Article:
https://n2t.net/ark:/65665/ep8a5011d77-9e70-428a-8f60-5621dc86d9f9
EDAN-URL:
ead_collection:sova-nmah-ac-0150

University of Pennsylvania Dental Collection

Topic:
The Dental Cosmos (monthly journal)
Author:
Ziesel, William, Dr.  Search this
Darby, Edwin Tyler, Dr.  Search this
Collector:
University of Pennsylvania  Search this
National Museum of American History (U.S.). Division of Medical Sciences  Search this
Names:
National Dental Association  Search this
University of Pennsylvania  Search this
Adams, Henry, 1838-1918  Search this
Extent:
0.66 Cubic feet (2 boxes)
Type:
Collection descriptions
Archival materials
Articles
Lectures
Notebooks
Correspondence
Programs
Menus
Place:
Pennsylvania
Philadelphia (Pa.)
Date:
1885-1935
Scope and Contents:
Papers of two dentists: Ziesel, who developed a technique and instruments for treating pyorrhea, and Darby, a founder of the University of Pennsylvania Dental School.

Included are articles, speeches, lectures, correspondence, unidentified photographs; an autograph book of attendees at testimonial dinner for Darby, dinner menus and programs; copies of journal entitled The Dental Cosmos, with articles by Ziesel; notebook of an unidentified dentist with names of patients, including Mr. and Mrs. Henry Adams; notebook presumably belonging to Lt. Cmdr. G. R. Bevan.The papers are largely mementoes of several occasions on which Dr. Darby was honored. They also include a record of the practice of an unnamed dentist that began in May 1885. The collection contains speeches and articles in which Ziesel describes his surgical techniques and instruments used in pyorrhea treatment. The series begins in 1919 when he asked the National Dental Association to allow him to speak at its annual convention, but his proposal was late and he was refused. It encompasses his disagreements with entrenched traditionalists, correspondence with many dentists interested in copying technique, work with patients referred for surgery, and his attempts to have this surgery made part of dental school curriculum.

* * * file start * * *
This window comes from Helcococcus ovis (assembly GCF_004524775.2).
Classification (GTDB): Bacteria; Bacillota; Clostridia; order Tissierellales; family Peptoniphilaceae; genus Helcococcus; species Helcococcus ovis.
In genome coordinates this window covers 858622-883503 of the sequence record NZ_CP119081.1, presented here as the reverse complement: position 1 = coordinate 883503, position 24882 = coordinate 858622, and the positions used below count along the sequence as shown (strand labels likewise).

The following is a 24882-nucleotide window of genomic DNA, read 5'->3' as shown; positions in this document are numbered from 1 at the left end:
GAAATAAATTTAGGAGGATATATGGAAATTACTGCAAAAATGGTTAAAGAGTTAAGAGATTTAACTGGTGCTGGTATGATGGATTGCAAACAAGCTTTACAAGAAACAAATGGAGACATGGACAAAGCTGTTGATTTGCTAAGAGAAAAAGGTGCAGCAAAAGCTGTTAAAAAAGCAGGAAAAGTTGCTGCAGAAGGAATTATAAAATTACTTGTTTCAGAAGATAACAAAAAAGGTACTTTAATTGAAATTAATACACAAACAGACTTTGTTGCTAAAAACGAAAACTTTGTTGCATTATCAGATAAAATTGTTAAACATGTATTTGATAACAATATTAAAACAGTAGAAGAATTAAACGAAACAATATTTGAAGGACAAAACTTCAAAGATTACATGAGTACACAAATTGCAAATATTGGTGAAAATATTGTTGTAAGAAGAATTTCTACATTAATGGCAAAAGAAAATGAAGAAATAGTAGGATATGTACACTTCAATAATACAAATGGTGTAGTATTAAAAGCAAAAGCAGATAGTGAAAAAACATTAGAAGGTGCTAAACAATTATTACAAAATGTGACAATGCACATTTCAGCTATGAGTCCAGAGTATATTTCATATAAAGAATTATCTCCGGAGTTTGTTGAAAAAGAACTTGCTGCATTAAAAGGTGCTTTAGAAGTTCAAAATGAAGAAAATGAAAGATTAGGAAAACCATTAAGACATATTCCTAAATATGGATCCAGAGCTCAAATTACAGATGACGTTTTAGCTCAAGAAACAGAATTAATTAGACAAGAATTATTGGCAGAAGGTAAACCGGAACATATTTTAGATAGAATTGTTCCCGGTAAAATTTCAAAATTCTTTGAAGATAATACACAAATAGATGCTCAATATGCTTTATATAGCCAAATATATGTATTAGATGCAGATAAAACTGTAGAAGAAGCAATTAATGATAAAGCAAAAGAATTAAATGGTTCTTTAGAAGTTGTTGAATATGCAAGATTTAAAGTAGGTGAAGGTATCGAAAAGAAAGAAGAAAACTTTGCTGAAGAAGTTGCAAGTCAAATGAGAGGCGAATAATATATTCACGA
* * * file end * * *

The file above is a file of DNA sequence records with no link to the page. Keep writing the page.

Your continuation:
Arrangement:
Divided into 2 series

Series 1: Dr. William Ziesel

Series 2: Dr. Edwin Tyler Darby
Biographical / Historical:
Dr. William Ziesel, who developed a surgical technique to eliminate pyorrhea, practiced dentistry in Philadelphia. This collection contains Dr. Ziesel's speeches and articles. In these he describes his surgical techniques and the instruments he used in pyorrhea treatment. The collection begins in 1919 when Dr. Ziesel asked the National Dental Association to allow him to be on the program of its annual convention although he was late in so requesting and he was refused. It encompasses his disagreements with the entrenched traditionalists, his correspondence with many dentists interested in copying his technique, his work with patients referred to him for this surgery, and his attempts to have this surgery made part of dental school curriculum.

Dr. Edwin Tyler Darby was one of the founders of the dental school at the University of Pennsylvania where he was a professor of operative dentistry from 1878 to 1926. He was Emeritus Professor for five years. An attempt was made to set up a Chair of Operative Dentistry in his name. Dr. Ziesel referred to Dr. Darby as a supporter of his methods to eliminate pyorrhea. The papers are largely mementos of several occasions on which Dr. Darby was honored. They also include a record of the practice of an unnamed dentist that began in May 1885. Scope and Content
Related Materials:
Materials in the Division of Medicine and Science

Collection contains 2871 specimens of dental instruments, furniture, equipment and other materials relating to the history of dentistry. See Accession # 218383.
Provenance:
Immediate source of acquisition unknown.
Restrictions:
Collection is open for research.
Rights:
Collection items available for reproduction, but the Archives Center makes no guarantees concerning copyright restrictions. Other intellectual property rights may apply. Archives Center cost-recovery and use fees may apply when requesting reproductions.
Occupation:
Dentists  Search this
Topic:
Dentistry -- Pennsylvania  Search this
Periodontal disease  Search this
Dental schools -- 1880-1940 -- Pennsylvania  Search this
Dental instruments and apparatus -- 1880-1940  Search this
Genre/Form:
Articles
Lectures
Notebooks
Correspondence -- 1930-1950
Programs
Menus
Citation:
University of Pennsylvania Dental Collection, 1885-1935, Archives Center, National Museum of American History.
Identifier:
NMAH.AC.0025
See more items in:
University of Pennsylvania Dental Collection
Archival Repository:
Archives Center, National Museum of American History
GUID:
https://n2t.net/ark:/65665/ep8849f1f03-850d-4410-895c-6847d13febfb
EDAN-URL:
ead_collection:sova-nmah-ac-0025

Parke, Davis Research Laboratory Records.

Author:
Parke, Davis Company  Search this
Collector:
National Museum of American History (U.S.). Division of Medical Sciences  Search this